Vice Adm. Michael McAllister, the U.S. Coast Guard’s top commander in the Pacific, recently said China’s new maritime reporting requirement was “very concerning” and violated “international agreements and norms.”
In fact, McAllister added, if China chose to enforce the requirement, it would “begin to build foundations for instability and potential conflicts.” He expressed his concerns during a press briefing on Sept. 3.
Foreign vessels entering what Beijing considers its “territorial waters” would be required to report their detailed information—including ship name, call sign, last and next port call, and current position—to China’s Maritime Safety Administration, according to the agency’s notice issued on Aug. 27. The reporting requirement went into effect on Sept. 1.
The requirement would apply to four different types of foreign vessels—submersibles, nuclear vessels, ships carrying radioactive materials, and ships carrying bulk oil, chemicals, liquefied gas, and other toxic and harmful substances. Other foreign ships that “may endanger China’s maritime traffic safety” would also be subject to the same requirement.
The reporting requirement was a part of China’s new Maritime Traffic Safety Law, which also went into effect on Sept. 1. The law was amended in April by the Standing Committee of China’s rubber-stamp legislature, the National People’s Congress.
Under the new law, Beijing could also force foreign vessels that “threaten the safety of the People’s Republic of China’s internal or territorial waters” to leave.
In response to China’s new maritime requirement, McAllister said the U.S. Coast Guard would continue to work with partners in the region.
“We’re in the region really in part to support key partners that are growing increasingly concerned over China’s aggressive and sometimes coercive actions, and our partners’ concerns with their lack of capability or capacity to adequately respond to those actions,” McAllister said.
China’s new maritime rules are expected to raise regional tensions. Conflicts could flare up in the disputed South China Sea, the East China Sea, and the Taiwan Strait, the three bodies of water that are frequently visited by foreign commercial and military vessels.
Beijing, which claims Taiwan as a part of its territory, considers the whole Taiwan Strait as its “internal sea,” and often accuses foreign countries that sail through the strait of violating international law.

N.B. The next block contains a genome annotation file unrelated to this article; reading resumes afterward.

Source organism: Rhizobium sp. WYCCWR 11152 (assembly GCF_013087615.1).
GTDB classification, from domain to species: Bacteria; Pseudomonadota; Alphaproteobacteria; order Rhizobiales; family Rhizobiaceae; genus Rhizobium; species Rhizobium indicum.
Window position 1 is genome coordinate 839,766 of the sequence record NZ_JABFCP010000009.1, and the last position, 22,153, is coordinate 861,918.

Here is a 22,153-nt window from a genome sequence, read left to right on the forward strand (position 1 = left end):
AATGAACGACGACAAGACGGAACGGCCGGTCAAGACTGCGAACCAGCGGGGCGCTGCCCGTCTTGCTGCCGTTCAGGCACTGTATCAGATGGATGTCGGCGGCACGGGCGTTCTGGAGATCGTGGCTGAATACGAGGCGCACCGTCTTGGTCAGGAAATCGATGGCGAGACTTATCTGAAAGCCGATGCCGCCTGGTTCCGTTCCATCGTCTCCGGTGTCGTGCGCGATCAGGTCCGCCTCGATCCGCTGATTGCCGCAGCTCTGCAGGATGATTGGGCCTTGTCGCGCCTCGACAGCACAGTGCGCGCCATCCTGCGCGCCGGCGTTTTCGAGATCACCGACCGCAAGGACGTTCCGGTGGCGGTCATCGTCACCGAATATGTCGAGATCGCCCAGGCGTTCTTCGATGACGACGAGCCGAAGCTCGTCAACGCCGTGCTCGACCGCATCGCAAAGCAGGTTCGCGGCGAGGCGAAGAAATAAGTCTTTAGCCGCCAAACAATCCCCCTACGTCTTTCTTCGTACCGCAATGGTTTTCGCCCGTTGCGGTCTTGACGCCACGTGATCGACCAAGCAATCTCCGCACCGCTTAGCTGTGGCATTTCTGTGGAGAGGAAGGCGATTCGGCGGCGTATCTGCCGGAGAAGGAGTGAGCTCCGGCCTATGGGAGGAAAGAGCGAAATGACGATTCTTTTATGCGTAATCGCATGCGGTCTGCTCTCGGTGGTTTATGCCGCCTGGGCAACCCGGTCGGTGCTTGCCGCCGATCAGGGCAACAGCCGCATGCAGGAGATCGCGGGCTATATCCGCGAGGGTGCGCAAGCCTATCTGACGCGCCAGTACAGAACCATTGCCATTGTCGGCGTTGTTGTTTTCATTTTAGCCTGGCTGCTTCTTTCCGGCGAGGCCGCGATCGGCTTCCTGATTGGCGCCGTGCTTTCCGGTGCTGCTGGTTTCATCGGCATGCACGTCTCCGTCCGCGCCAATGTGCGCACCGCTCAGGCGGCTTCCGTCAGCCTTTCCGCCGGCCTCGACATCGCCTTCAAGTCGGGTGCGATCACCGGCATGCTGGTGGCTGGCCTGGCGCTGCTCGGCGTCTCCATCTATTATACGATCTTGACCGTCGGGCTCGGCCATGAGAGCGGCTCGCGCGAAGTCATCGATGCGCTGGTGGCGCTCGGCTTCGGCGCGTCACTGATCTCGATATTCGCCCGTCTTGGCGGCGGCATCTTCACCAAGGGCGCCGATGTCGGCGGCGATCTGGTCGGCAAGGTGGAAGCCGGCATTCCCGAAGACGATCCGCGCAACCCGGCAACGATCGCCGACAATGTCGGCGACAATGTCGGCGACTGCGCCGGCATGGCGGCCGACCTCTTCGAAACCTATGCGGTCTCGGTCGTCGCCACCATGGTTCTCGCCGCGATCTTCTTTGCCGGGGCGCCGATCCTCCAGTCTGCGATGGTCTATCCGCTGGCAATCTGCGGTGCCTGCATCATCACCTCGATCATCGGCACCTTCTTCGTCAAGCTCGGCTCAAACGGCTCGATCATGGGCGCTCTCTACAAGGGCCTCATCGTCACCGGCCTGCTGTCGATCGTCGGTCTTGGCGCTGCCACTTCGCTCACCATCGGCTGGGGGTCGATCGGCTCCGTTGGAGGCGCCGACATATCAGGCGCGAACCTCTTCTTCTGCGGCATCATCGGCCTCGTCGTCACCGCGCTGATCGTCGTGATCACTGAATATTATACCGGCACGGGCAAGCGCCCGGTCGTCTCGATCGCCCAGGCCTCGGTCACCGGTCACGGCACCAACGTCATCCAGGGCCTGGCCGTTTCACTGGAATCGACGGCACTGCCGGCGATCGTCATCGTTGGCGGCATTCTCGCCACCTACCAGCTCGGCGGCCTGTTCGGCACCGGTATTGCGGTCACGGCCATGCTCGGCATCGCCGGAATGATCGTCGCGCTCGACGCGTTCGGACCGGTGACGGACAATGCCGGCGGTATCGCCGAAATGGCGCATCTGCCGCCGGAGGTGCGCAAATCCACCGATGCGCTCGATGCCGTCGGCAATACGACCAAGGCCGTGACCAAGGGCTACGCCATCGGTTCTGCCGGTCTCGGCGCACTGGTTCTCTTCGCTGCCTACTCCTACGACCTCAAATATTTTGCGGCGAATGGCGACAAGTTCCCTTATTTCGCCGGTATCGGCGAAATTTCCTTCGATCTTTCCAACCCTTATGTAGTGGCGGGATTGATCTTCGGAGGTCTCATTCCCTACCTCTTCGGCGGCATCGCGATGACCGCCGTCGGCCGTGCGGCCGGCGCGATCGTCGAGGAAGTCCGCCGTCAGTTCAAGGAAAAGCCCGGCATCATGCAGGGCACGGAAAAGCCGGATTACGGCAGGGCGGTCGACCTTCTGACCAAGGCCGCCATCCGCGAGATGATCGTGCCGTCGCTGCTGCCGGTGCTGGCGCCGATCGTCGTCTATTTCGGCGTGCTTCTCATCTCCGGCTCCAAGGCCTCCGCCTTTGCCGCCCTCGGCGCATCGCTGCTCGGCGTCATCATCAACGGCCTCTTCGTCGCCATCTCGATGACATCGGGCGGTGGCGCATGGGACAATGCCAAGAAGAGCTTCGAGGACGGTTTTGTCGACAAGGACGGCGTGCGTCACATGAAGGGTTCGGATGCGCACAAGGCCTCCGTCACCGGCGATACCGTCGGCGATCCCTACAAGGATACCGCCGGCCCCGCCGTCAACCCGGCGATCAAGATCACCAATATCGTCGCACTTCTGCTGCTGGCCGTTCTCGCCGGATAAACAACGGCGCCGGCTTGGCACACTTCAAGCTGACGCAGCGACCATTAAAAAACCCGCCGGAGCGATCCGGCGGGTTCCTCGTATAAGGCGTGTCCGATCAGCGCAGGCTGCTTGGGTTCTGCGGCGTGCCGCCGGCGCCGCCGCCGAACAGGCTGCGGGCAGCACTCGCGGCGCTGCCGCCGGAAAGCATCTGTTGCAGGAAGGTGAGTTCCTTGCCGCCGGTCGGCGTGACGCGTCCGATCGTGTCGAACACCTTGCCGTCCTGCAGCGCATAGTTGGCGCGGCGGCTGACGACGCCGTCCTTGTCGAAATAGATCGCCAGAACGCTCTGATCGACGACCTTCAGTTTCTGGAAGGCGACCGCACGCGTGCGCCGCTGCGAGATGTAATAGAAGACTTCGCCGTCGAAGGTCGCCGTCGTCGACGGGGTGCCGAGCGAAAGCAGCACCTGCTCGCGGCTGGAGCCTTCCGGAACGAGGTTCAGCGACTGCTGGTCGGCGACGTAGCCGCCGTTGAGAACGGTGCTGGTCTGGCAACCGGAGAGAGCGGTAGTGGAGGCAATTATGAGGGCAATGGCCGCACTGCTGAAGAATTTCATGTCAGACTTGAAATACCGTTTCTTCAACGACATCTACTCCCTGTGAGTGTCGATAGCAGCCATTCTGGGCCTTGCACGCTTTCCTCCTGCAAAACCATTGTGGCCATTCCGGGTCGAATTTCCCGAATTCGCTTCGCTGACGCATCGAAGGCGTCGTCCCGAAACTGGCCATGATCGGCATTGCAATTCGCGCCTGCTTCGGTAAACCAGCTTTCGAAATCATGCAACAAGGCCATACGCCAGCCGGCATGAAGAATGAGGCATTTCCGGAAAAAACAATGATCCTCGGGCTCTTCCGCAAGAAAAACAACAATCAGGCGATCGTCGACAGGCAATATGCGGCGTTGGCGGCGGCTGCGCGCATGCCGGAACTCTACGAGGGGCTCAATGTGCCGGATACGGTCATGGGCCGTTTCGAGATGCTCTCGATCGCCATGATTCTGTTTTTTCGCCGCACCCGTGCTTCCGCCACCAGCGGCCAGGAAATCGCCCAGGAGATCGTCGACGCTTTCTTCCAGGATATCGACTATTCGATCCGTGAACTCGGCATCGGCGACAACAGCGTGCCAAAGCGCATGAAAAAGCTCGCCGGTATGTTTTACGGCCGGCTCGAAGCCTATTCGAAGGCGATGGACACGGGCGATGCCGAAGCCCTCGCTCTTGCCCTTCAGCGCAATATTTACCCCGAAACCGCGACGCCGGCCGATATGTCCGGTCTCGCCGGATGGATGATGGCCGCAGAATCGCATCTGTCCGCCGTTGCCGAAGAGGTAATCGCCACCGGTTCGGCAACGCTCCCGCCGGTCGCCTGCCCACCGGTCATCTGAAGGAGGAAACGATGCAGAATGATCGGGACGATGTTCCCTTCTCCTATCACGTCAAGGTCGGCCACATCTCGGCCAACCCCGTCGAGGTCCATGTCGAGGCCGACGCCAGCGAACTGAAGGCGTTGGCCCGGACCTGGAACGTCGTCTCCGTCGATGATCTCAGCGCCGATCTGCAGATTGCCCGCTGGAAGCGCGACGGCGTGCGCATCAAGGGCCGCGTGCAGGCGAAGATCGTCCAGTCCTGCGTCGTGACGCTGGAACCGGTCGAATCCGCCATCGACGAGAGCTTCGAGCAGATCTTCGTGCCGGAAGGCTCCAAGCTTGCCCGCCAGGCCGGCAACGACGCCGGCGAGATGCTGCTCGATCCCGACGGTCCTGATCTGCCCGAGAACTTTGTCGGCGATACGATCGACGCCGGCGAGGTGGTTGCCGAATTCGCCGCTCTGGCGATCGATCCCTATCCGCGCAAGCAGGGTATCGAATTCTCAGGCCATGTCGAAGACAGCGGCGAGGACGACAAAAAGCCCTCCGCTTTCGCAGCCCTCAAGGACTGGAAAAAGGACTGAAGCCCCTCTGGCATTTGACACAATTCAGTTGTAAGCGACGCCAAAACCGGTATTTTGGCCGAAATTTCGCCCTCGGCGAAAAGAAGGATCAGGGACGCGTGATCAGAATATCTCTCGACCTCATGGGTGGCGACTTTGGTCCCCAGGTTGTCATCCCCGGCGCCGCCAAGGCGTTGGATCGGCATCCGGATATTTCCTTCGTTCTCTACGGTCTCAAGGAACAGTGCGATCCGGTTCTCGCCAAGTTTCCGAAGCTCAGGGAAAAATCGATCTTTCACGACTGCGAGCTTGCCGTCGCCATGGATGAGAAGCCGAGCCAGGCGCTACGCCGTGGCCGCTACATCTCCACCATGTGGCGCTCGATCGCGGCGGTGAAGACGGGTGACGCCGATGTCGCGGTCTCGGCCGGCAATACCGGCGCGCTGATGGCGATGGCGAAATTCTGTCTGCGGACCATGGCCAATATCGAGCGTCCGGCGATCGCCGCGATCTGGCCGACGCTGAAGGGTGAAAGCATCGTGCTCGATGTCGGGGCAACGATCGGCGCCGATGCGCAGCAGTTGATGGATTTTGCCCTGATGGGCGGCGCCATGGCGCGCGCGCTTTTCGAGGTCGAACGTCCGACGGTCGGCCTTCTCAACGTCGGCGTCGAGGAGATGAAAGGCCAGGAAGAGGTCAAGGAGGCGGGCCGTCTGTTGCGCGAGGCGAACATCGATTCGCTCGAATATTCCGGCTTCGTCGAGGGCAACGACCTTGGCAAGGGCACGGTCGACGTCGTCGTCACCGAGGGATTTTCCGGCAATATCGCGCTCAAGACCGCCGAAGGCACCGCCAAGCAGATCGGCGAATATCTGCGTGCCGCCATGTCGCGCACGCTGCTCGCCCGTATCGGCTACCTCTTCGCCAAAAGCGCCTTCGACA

Meanwhile, the Chinese regime has adopted aggressive tactics in an effort to stake its claims in the South China Sea, even though The Hague’s Permanent Court of Arbitration ruled in 2016 that Beijing’s territorial claims were inconsistent with the United Nations Convention on the Law of the Sea (UNCLOS).
Vietnam, one of the governments that faces a territorial dispute with Beijing in the South China Sea, called on China to respect UNCLOS, in a statement in response to China’s new maritime law.
The Pentagon and the U.S. State Department have both voiced their criticism; the former said that China’s new law would pose “a serious threat to the freedoms of the seas.”
“The United States will continue to fly, sail, and operate wherever international law allows,” the Pentagon’s Lt. Col. Martin Meiners told the Stars and Stripes, when asked about the potential impact of China’s new maritime law on U.S. Navy operations in the region.
The U.S. 7th Fleet regularly conducts freedom of navigation operations in the South China Sea and the Taiwan Strait. Recently, guided-missile destroyer USS Kidd and a U.S. Coast Guard national security cutter transited through the Taiwan Strait on Aug. 27. The U.S. Navy stated the routine transit was a sign of “U.S. commitment to a free and open Indo–Pacific.”
“China is once again testing the international community to gauge how it will react to the enactment of yet another maritime law that exceeds the permissible jurisdictional limits of international law, as reflected in UNCLOS,” stated Raul A.F. Pedrozo, professor of international law in the Stockton Center for International Law at U.S. Naval War College, in his analysis.
He predicted that Beijing would use the new maritime law to “engage in grey zone operations below the threshold of armed conflict to intimidate its neighbors and further erode the rule of law at sea in the Indo–Pacific region.”